the eyelids, eyebrows, and eyelashes, face, and lips.
The victim is
not wearing shoes, nylons (pantyhose), gloves, or jewelry.
There is what appears to be a large caliber, intermediate range gunshot
entry wound to the throat of the victim, about 3 inches below the chin.
No exit wound is visible. There is a strippling and tattooing around
the wound, minimal bleeding, dark brown in color, indicating drying.
There is reddish brown, dry appearing, exudates at the nostrils and
corners of the mouth, extending down the sides of the neck, below the
ears, to the surface of the bed.
There is a fiber resting on the web between the index and middle
fingers of the victim's left hand; white in color with red blood-type
stains; red and white in color, cloth-type construction, approximately
1/16 inches in diameter by 1 inch long.
The top end of the fiber
appears to be frayed. Stains appeared to be dry.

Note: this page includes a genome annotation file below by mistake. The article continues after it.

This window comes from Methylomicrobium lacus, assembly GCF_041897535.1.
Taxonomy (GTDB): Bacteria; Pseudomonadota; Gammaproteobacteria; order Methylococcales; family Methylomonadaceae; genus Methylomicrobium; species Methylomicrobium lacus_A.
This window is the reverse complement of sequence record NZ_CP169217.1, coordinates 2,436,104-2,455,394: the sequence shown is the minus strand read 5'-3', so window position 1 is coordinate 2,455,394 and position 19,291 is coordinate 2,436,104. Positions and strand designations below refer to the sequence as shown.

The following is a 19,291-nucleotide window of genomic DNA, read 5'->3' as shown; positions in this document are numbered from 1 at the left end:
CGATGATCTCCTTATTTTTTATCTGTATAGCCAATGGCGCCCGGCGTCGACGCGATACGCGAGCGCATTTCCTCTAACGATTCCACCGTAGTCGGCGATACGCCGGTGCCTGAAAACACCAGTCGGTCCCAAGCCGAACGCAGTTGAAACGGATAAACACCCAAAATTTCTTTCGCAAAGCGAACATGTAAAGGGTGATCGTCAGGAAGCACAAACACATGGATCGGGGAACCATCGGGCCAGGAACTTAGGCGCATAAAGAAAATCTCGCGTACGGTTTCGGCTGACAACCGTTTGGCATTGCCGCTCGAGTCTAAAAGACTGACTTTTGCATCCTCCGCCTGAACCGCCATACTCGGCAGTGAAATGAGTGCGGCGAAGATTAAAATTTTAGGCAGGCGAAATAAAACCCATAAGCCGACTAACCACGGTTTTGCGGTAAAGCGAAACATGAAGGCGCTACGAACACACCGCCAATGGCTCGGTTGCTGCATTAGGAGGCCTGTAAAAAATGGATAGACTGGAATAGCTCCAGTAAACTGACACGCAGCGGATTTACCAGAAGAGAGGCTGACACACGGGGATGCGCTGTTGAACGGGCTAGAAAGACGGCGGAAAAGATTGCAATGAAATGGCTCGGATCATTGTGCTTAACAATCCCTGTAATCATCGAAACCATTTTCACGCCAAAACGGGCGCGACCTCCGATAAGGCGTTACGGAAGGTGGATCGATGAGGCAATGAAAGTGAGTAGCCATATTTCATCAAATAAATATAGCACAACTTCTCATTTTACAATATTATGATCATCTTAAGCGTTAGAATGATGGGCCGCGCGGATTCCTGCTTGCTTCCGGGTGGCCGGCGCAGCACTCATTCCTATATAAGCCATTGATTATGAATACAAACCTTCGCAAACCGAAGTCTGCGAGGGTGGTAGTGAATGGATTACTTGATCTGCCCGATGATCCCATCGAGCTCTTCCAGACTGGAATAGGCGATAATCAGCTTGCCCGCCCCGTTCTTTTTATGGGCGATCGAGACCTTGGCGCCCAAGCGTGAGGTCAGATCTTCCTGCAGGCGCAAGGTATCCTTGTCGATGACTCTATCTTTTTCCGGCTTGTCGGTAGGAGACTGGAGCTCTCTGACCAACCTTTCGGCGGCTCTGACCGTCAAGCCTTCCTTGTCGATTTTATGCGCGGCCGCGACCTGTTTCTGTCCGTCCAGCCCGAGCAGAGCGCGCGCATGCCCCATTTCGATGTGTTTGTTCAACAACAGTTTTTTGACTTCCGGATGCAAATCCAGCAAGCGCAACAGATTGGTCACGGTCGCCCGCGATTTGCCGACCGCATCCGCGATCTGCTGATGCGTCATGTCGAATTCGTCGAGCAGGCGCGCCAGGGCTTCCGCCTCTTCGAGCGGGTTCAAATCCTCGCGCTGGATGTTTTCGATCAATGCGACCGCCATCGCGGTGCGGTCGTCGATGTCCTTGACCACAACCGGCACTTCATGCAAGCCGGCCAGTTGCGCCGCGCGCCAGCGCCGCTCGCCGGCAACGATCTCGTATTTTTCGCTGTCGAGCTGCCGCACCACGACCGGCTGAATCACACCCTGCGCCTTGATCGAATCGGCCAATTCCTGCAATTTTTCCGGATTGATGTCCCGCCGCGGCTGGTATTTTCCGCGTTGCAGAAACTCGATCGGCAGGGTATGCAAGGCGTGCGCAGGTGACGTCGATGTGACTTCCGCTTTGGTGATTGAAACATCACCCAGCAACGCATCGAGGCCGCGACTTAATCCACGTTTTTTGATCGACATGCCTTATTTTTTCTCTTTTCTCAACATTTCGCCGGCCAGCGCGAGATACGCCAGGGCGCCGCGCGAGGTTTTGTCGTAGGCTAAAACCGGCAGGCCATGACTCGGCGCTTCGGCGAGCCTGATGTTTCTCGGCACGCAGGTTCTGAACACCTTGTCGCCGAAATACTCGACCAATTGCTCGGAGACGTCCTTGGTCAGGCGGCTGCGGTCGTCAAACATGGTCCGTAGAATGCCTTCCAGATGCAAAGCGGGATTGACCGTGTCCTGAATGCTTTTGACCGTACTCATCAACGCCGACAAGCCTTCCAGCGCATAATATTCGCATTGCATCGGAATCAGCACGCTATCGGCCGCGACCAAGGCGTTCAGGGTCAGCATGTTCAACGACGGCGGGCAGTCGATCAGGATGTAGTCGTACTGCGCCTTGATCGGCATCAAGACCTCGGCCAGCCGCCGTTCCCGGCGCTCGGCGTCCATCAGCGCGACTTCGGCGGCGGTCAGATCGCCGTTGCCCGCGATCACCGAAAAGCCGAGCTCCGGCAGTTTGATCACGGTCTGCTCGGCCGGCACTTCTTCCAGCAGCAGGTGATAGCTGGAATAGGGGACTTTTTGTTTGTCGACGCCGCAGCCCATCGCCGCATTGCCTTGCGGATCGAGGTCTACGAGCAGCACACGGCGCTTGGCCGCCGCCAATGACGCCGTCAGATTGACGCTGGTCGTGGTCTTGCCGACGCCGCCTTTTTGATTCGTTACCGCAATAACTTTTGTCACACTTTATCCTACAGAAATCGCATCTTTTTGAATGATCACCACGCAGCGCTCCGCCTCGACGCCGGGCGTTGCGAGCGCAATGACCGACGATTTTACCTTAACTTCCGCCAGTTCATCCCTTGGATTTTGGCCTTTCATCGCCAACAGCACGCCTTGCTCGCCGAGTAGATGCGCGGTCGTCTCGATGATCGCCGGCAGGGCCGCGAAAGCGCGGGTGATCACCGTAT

There are no signs of a struggle in the room, no bullet holes or
projectiles are visible and no signs of blood or other body fluids on
the bed or floor. There are no signs of the victim's shoes, purse, or
jewelry at the scene.
PART F - SKETCHES.
a. Rough sketches are made in pencil at the scene of the incident by the
They are verified by a reliable witness as to their preparation.
Once the sketch has been completed and verified, it should not be changed. A rough
sketch need not be to scale, but should be proportionate. It should include enough
details and measurements to accurately represent the scene.
b. Sketches are used to refresh the investigator's memory in court.
often effective for giving court members a true idea of what occurred at the scene.
c. Sketches normally represent only those items of interest to the case; photos
are used to show every object within range.
Enough of the items at the scene
should be represented on the sketch to give it meaning and clarity.
d. Finished drawings (from the rough sketch) may or may not be drawn to scale.
These are often used as case report exhibits in court.
Finished drawings are
normally drawn by skilled draftsmen.
The investigator who made the rough sketch
"verifies" these drawings as to the contents and accuracy of measurements.
the rough sketch and the finished drawing may be used as exhibits.
e. Materials required for sketch making should include:
(1) A pencil, normally of soft lead (No.